To Survive in a Digital World, Newspapers Must Shift Radically – or Face Extinction

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Alan Levy

by Alan Levy

Seth Godin makes many relevant points in his recent blog post entitled “Watching the Times Struggle and What You Can Learn.”  The marketing guru has come up with a series of innovative suggestions for The New York Times as they confront the most challenging environment in their history.

While there are no doubt many things the newspaper of record can do to stem its losses, can it be enough to offset the enormous structural gap between their online advertising revenues and their offline revenue model?

In my view, the answer is no.

In a recent article by The Times‘ own David Carr, David clearly explains that the revenue CPMs generated by nytimes.com is a fraction of the dollars generated by home delivery, advertisements in the actual paper and newsstand sales.  He goes on to say, “Newspapers, which began the race with a huge lead in terms of human assets, may end up just another part of the under-informed commodity of clutter.”

This problem is not simply limited to The Times; it’s one that’s impacting most major newspaper and magazine.

Please consider this: I still have The Times delivered to my home in New Jersey each morning. In fact, I am changing my delivery service to weekend only, simply because I never open the newspaper during the week, though I do enjoy the experience of reading the Sunday edition. That being said, back when when I subscribed to home delivery of a daily paper, I had two choices: The Bergen Record and The Times.  TWO CHOICES!

On the web, of course, I not only have hundreds (if not thousands) of responsible news outlets to consume much of the same content that appears in The Times, but I can read a more updated version of the paper for free from their site or via RSS – or even through my twitter alerts. Do I need to visit nytimes.com to read about Citibank’s recent bailout, or can I visit any number of world-class sites vying for my page view?

Again, newspapers have cannibalized their own base by offering the same content for free – and in a more timely manner – on their websites. Can they do anything different? Can they charge for this online content, much like The Wall Street Journal did prior to being acquired by Rupert Murdoch’s News Corp.?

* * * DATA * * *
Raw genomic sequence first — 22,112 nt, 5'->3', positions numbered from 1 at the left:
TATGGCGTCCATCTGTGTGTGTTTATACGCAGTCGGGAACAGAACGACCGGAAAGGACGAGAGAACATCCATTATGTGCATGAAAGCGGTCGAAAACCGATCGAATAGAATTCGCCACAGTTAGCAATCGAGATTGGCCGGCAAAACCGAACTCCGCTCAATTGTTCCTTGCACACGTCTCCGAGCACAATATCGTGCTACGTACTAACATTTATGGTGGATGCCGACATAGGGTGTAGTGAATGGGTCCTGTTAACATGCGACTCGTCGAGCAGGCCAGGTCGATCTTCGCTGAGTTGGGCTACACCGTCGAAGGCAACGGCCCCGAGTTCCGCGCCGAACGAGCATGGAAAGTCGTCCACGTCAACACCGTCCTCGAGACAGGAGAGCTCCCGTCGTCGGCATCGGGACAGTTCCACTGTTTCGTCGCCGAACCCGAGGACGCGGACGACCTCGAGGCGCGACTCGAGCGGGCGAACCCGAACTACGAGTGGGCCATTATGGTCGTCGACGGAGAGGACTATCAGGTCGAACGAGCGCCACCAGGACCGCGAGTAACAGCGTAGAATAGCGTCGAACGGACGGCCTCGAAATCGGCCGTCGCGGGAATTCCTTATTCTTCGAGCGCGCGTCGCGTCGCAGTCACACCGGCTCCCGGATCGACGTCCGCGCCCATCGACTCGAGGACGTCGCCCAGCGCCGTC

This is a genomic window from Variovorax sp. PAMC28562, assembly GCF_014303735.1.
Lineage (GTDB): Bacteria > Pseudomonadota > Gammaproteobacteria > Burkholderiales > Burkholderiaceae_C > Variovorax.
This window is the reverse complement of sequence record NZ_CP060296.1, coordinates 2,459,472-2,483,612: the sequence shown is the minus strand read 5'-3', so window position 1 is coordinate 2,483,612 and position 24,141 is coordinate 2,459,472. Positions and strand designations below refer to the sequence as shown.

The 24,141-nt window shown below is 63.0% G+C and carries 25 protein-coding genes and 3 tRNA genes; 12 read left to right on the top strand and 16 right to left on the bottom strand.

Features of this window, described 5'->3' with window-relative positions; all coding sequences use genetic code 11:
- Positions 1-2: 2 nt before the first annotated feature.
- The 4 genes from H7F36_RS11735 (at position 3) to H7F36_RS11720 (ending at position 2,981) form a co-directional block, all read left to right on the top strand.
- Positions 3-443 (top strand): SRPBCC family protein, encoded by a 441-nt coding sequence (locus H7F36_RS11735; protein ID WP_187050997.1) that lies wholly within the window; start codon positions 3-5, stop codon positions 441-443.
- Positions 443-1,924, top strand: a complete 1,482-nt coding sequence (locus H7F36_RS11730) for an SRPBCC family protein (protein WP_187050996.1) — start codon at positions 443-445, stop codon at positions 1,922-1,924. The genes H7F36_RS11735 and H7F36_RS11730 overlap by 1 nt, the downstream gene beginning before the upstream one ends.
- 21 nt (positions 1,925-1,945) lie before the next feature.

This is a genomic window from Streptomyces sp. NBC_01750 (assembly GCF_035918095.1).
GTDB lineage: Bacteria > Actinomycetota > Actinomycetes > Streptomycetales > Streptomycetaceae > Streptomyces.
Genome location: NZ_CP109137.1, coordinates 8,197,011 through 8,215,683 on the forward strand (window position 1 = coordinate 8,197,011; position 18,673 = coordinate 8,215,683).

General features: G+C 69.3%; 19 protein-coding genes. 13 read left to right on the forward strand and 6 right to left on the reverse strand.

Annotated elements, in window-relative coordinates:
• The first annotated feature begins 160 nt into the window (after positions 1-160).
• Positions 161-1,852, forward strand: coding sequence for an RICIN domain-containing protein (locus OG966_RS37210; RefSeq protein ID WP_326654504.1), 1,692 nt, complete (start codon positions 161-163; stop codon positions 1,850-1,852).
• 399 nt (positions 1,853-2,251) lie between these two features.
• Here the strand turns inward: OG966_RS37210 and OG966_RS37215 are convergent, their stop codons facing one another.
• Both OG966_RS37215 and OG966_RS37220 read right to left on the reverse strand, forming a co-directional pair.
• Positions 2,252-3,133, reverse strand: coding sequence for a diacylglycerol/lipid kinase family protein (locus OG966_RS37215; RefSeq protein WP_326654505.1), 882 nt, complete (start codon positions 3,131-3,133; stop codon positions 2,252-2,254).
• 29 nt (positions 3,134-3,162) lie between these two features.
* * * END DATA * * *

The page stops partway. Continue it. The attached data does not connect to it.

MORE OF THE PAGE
The answer is of course no. But this is precisely why The Times will need a major structural change to survive. Today, online news is a commodity and The Times, The Journal and every other major publication will ultimately look at themselves in the mirror and completely change the way they report news.

There is no turning back.

2 thoughts on “To Survive in a Digital World, Newspapers Must Shift Radically – or Face Extinction

  1. Clarisel

    I agree. Newspapers have to reinvent themselves dramatically. Generally, too many newspapers also never responded to calls to diverse their staffs and coverage, leaving whole communities voiceless. Online media has provided the opportunity for more voices and that is great.

    Reply
  2. I Got My Reasons

    The Times will survive because it’s product is the best available; and it has already changed what it offers: there is far more information and lifestyle stuff, even video and sound, on their website… all of which the print edition ACTIVELY promotes. The idea that the Times will wither somehow while pursuing aggressive changes like this is incorrect, especially since its CONTENT is what they “sell” (through advertising revenue).

    I’d submit another model to all the marketing people out there who still cling to the “killer app” idea: CONTENT. The media has changed to the point that anyone can make a play to compete with the big boys; the only trouble is there is rarely a “there” there. Conversely if you have great content it could be scrawled on a piece of cardboard and still get atttention. The web has shocked and amazed us all since its inception but one thing has been consistent: conventional thinking always loses! As someone with some familiarity of the Times online development strategy, they are unlikely to be out-paced or out-spent on staying ahead of the curve anytime soon.

    Peace and happy Thanksgiving.

    (and listen to my show!!)

    http://blogtalkradio.com/igotmyreasons

    Reply

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